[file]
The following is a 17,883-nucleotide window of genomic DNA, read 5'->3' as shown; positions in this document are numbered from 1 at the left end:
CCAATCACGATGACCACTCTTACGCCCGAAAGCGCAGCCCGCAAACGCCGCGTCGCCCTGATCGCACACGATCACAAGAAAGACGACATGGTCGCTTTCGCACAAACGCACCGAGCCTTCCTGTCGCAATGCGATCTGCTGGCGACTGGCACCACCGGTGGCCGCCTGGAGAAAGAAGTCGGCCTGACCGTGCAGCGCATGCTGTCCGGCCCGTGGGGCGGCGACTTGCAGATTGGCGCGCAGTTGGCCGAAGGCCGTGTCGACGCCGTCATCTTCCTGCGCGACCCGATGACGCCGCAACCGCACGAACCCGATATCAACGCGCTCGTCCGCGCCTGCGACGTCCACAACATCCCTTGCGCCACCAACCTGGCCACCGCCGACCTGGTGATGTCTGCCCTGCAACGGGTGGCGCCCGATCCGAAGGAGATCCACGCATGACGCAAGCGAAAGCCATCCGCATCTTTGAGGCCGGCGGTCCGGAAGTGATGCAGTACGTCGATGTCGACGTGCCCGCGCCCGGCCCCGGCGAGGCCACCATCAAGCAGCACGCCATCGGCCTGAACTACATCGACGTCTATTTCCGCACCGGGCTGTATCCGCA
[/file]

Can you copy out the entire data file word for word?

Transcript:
The following is a 17,883-nucleotide window of genomic DNA, read 5'->3' as shown; positions in this document are numbered from 1 at the left end:
CCAATCACGATGACCACTCTTACGCCCGAAAGCGCAGCCCGCAAACGCCGCGTCGCCCTGATCGCACACGATCACAAGAAAGACGACATGGTCGCTTTCGCACAAACGCACCGAGCCTTCCTGTCGCAATGCGATCTGCTGGCGACTGGCACCACCGGTGGCCGCCTGGAGAAAGAAGTCGGCCTGACCGTGCAGCGCATGCTGTCCGGCCCGTGGGGCGGCGACTTGCAGATTGGCGCGCAGTTGGCCGAAGGCCGTGTCGACGCCGTCATCTTCCTGCGCGACCCGATGACGCCGCAACCGCACGAACCCGATATCAACGCGCTCGTCCGCGCCTGCGACGTCCACAACATCCCTTGCGCCACCAACCTGGCCACCGCCGACCTGGTGATGTCTGCCCTGCAACGGGTGGCGCCCGATCCGAAGGAGATCCACGCATGACGCAAGCGAAAGCCATCCGCATCTTTGAGGCCGGCGGTCCGGAAGTGATGCAGTACGTCGATGTCGACGTGCCCGCGCCCGGCCCCGGCGAGGCCACCATCAAGCAGCACGCCATCGGCCTGAACTACATCGACGTCTATTTCCGCACCGGGCTGTATCCGCA